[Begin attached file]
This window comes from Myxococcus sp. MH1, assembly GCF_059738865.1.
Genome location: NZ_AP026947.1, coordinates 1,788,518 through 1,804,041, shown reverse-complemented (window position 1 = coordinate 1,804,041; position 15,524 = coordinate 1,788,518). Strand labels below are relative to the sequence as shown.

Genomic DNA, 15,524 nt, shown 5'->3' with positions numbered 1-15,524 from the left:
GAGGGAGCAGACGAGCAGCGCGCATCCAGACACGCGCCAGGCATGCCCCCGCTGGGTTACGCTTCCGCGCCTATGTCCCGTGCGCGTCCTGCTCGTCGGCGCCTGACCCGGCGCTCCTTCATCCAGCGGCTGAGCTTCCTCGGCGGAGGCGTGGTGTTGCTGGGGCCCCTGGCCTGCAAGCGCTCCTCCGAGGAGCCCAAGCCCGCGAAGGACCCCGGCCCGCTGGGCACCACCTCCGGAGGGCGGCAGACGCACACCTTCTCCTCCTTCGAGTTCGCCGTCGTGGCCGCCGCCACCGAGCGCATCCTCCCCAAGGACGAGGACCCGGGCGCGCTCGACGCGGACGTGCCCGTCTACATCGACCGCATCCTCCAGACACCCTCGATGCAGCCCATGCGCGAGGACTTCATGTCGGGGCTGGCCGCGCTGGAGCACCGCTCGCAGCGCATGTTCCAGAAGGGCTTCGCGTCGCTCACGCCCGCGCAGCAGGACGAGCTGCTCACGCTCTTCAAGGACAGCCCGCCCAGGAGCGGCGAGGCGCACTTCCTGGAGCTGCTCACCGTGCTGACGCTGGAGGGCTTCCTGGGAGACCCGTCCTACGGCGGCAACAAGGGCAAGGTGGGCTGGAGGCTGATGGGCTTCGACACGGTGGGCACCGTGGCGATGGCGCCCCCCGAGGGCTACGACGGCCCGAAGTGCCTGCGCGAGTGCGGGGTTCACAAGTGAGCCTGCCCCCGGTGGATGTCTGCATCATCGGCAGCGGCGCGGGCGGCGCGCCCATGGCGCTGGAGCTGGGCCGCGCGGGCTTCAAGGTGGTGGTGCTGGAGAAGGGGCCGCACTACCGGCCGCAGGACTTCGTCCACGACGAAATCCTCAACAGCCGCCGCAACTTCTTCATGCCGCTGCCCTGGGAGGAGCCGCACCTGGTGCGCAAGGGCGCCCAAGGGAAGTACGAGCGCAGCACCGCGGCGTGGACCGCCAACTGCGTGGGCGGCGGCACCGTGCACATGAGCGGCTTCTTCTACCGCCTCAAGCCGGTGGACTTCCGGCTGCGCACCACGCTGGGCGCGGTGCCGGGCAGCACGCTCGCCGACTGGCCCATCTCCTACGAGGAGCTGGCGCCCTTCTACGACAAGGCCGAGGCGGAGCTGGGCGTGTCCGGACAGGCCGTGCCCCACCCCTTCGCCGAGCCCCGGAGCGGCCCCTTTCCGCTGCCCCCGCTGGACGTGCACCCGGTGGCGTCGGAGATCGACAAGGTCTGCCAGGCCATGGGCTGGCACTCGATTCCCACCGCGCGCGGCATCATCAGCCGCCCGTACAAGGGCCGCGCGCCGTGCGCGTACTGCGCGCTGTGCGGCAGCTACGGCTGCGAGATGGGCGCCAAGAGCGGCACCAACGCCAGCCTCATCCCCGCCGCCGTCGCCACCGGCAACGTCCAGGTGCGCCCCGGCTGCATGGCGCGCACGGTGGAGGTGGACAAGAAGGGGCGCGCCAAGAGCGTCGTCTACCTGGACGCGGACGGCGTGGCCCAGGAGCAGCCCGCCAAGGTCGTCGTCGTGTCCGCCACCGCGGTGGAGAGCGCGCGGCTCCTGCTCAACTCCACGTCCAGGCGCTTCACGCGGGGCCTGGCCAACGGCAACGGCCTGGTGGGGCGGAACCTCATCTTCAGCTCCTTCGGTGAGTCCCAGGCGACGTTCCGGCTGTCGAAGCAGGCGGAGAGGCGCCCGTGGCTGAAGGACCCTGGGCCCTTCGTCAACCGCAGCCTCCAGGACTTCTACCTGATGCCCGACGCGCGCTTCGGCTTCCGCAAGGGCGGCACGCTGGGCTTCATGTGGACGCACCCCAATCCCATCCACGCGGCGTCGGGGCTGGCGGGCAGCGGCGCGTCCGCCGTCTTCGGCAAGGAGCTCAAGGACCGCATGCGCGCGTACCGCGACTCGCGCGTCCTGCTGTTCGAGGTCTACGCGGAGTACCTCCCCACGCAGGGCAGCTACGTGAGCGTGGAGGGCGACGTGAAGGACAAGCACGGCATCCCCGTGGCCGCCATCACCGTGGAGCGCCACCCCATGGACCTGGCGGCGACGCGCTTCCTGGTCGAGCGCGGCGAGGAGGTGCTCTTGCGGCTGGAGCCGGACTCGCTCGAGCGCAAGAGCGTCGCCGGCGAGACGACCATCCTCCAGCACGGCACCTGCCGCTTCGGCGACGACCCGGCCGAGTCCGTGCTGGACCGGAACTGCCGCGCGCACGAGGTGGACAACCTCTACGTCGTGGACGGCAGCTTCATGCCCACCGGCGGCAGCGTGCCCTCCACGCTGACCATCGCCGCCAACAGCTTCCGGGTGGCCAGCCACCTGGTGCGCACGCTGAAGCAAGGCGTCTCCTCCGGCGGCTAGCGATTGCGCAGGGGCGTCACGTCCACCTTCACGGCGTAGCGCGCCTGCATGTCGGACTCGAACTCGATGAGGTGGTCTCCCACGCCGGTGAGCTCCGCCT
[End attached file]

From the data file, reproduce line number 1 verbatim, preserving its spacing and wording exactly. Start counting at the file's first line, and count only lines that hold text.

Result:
This window comes from Myxococcus sp. MH1, assembly GCF_059738865.1.